Yamamoto Keiko Rochaix is pleased to announce 'Harbinger of a sweet song', a duo show of Farnaz Gholami and Alexandra Searle.

About the exhibition

More than a year after life started to evaporate suddenly and magically, yielding its place to sets of entirely different daily routines that would bind us excruciatingly for what seemed like eternity, we are finally about to see a light at the end of the tunnel. Works of two young artists reflect this newly budding confidence that we have so desperately longed for; Farnaz Gholami's paintings leave us a promise despite its melancholic views, and Alexandra Searle's uncanny sculpture casts hope for what is to come under impossible circumstances.

Gholami's paintings are essentially psychological, above all, of anticipation. The artist infuses the sense of absence to her paintings, not laden with despair or regret, but matter-of-factly, which propels the audience to ponder what is in store. The want which could be destabilising to a certain degree, eventually calls us to remember that what we see is not the culmination of the story, but there is a 'beyond.’

Inspired from found images, such as photos from magazines or family albums and from stories old and new, the young artist constructs her own images with her imagination with a firm anchor to reflect her own personality and life. They invite us to a time and place where we have never been, yet they make us feel that we know it from somewhere, sometime, allowing us to project our own experience and inner dreams.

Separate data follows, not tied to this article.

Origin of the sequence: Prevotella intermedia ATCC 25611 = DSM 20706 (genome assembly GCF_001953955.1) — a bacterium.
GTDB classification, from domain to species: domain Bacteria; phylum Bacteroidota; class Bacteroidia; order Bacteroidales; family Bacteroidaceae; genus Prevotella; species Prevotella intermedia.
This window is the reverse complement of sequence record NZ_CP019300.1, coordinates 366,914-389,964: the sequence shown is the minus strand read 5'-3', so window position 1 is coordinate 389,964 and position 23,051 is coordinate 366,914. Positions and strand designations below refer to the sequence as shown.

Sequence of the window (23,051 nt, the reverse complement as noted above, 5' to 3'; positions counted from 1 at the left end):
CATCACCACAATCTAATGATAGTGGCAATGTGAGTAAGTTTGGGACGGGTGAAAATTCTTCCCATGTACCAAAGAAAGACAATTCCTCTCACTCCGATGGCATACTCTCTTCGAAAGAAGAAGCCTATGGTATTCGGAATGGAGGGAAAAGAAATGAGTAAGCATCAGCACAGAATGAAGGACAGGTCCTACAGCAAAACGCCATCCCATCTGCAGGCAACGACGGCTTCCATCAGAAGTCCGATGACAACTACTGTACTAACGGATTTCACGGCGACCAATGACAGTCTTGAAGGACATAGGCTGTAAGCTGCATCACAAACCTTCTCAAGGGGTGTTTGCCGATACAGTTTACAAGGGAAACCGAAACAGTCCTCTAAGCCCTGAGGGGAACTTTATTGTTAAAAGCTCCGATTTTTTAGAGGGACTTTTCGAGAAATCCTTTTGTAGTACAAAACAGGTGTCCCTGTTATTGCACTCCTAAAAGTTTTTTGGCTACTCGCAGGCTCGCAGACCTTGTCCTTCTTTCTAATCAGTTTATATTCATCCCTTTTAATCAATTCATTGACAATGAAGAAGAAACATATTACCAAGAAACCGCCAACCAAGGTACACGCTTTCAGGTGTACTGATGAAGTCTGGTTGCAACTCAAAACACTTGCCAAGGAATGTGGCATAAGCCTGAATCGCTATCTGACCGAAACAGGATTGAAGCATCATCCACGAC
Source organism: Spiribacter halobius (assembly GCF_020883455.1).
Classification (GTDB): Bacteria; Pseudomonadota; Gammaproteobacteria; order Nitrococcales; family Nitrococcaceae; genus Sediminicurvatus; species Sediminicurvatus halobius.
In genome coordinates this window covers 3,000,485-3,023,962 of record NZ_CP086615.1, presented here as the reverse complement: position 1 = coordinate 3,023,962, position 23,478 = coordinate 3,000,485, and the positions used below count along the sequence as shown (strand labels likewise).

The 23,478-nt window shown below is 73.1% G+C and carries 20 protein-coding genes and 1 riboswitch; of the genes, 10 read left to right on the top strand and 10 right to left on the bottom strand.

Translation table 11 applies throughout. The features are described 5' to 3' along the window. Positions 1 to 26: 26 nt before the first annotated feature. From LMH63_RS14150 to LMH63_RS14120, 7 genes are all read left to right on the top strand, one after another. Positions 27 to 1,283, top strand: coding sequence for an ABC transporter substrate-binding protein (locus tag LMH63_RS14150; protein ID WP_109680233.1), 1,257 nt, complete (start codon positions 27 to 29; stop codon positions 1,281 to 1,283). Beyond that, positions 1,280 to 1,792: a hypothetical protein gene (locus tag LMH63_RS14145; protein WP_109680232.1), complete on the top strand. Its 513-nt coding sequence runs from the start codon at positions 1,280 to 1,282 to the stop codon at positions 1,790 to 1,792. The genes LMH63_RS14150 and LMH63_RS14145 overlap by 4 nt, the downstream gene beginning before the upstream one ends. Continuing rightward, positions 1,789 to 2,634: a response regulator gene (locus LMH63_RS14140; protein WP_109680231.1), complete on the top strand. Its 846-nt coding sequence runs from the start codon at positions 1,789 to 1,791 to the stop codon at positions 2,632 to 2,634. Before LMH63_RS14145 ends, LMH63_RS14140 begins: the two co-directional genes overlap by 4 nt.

Alexandra Searle's sculpture may strike as unsettling at first with its visual grip of intuitively impossible equilibrium, unexpected posture, or puzzling but curiously intriguing look that is in between organic and inorganic or real and surreal. It is the underlining lightness of physical as well as psychological with which Searles never fails to infuse her objects, that eases the tension and make the oeuvre complex with two antagonistic vectors.

Despite technical intricacies and strict discipline called for, Searle's objects transpire the pleasure of creation. A vast array of media, often flamboyant colours, and technical limits that must have been tried in order to execute the most extreme possible, project the joy of discretion and freedom of creation. Her sculptures channel the untold, which we all wish to believe, that life could be enjoyable, fun, and manageable.

Farnaz Gholami

Lives and works in London. Gholami is a recipient of the MAFA in Fine Art Painting, the Slade School of Fine Art (2019) and the Graduate Diploma in Fine Art, the Chelsea College of Arts (2017), and Post-Baccalaureate, Brandeis University, MA, USA (2013).

Gholami was shortlisted for the Bloomberg New Contemporaries (2019) and was a runner up for the Tiffany & Co. Outset Studio Makers Award (2019).

Recent selected exhibitions include: 'Echo, eco, Co, O, Heck!', Proposition Gallery, London (2021), 'Squeezed' and 'Group Show', Karen Tronel Gallery, London (2020), 'Gestura', The Koppel Project (London), 'Graduate Art Prize 2019 Shortlist Exhibition', Art and Herbert Smith Freehills (London), 'But We Don't Leave Pyramids', Charsoo Gallery, Teheran, Iran (2019), 'Home', Jordan Gallery, Teheran, Iran, 'The Field', ASC Gallery, London (2018).

Alexandra Searle

Lives and works in London. She obtained the MFA Fine Art Sculpture, the Slade School of Fine Art (2019) and the BA Fine Art, Newcastle University (2015).

Searle is a recipient of the 2021 Glass Lab Scholarship at The Glass Foundry, Stroud, Henriques Scholarship Prize, 2019, and she was a finalist of the 2020 Ingram Collection Prize.

Recent selected exhibitions include: 'Mythologies', Neon Gallery, London (2021), 'After Hours', Bowes-Parris Gallery, London (2020), 'Gestura' The Koppel Project, London (2019), 'Summer Exhibition', Royal Academy of Arts, London, 'BBA Artist Prize' BBA Gallery, Berlin (2018), 'Chance & Happenstance' Lily Brooke Gallery, London (2017).